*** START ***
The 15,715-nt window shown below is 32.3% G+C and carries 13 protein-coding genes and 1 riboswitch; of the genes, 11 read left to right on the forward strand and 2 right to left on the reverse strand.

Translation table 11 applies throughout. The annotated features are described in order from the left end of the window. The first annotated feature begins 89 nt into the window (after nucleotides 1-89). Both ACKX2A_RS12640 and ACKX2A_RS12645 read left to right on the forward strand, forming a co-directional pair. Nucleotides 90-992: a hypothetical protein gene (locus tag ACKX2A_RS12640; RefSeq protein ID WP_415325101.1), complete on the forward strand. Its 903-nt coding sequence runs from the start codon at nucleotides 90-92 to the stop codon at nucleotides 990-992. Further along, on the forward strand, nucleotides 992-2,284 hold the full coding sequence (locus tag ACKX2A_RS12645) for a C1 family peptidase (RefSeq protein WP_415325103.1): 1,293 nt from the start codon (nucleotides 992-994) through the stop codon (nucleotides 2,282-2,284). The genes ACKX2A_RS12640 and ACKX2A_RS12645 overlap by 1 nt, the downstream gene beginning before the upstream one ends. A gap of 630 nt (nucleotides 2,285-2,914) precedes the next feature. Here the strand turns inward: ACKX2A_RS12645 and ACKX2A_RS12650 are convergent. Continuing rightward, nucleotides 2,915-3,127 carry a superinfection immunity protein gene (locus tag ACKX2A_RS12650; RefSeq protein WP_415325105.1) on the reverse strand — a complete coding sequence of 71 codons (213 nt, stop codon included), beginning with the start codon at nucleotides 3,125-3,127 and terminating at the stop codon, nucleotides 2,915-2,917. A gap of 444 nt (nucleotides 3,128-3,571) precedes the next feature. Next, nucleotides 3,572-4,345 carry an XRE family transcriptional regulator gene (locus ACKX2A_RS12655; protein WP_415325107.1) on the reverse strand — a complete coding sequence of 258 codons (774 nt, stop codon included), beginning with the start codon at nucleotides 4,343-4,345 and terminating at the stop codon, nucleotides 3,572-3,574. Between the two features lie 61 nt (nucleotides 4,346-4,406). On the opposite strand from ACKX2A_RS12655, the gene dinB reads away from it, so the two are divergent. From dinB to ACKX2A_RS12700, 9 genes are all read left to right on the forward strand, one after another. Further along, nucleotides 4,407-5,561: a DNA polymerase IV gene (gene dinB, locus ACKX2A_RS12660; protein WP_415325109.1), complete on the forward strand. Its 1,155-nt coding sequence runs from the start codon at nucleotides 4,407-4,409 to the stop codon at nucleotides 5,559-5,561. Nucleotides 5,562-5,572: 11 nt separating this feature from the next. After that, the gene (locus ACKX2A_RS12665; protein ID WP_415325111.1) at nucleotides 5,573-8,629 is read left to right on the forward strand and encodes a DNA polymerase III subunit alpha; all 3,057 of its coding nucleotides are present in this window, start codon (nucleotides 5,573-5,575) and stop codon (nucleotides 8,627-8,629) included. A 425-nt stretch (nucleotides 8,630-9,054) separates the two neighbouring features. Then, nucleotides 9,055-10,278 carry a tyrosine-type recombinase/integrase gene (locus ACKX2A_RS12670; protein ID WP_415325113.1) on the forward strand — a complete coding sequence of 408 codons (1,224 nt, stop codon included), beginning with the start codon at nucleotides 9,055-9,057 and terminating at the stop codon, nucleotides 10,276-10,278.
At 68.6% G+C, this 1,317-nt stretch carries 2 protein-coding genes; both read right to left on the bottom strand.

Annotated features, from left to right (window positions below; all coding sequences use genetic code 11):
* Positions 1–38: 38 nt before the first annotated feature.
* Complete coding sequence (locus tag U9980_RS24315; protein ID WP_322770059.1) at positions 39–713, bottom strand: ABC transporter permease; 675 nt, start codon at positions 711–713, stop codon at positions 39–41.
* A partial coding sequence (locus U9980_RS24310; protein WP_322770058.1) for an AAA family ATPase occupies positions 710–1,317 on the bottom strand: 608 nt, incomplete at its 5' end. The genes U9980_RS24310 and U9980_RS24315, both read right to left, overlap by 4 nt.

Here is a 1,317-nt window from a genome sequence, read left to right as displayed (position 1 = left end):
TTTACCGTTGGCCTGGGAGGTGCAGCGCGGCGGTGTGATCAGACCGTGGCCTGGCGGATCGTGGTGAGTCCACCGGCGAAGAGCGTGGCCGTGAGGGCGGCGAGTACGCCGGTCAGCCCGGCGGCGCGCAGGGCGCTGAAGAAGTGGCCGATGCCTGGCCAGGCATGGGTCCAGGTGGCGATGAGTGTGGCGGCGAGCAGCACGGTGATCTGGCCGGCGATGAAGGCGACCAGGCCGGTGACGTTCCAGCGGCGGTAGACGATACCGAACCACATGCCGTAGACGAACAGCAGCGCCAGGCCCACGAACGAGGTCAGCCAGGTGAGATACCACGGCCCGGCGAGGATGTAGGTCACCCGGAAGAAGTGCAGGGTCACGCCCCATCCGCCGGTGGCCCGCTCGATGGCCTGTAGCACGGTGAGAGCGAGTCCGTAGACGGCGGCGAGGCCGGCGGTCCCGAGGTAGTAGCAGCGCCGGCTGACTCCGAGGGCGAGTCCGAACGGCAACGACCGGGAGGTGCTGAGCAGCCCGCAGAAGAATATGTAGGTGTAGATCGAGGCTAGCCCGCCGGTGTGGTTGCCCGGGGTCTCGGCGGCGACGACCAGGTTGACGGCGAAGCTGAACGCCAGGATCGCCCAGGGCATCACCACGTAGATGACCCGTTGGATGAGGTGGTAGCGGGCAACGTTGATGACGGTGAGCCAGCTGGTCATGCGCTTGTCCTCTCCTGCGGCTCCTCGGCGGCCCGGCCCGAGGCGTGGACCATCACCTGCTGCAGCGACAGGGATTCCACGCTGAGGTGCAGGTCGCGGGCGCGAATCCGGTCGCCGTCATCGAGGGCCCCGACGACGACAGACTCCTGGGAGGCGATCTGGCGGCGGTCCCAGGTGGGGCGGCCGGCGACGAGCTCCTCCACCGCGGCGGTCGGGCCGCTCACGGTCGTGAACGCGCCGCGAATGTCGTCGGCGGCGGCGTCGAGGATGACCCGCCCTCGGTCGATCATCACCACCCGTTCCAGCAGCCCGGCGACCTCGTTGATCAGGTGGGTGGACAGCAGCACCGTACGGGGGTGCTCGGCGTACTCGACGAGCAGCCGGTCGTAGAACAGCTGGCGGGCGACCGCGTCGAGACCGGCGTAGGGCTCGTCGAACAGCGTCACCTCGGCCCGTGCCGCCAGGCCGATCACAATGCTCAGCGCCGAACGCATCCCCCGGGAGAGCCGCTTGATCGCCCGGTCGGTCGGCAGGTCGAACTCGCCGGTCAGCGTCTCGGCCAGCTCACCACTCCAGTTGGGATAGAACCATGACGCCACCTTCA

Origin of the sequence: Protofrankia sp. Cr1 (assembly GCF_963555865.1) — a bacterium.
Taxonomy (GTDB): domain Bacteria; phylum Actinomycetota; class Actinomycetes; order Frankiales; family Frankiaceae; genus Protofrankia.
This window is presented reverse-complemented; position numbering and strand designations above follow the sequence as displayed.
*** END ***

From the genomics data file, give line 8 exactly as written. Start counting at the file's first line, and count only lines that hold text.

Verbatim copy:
Here is a 1,317-nt window from a genome sequence, read left to right as displayed (position 1 = left end):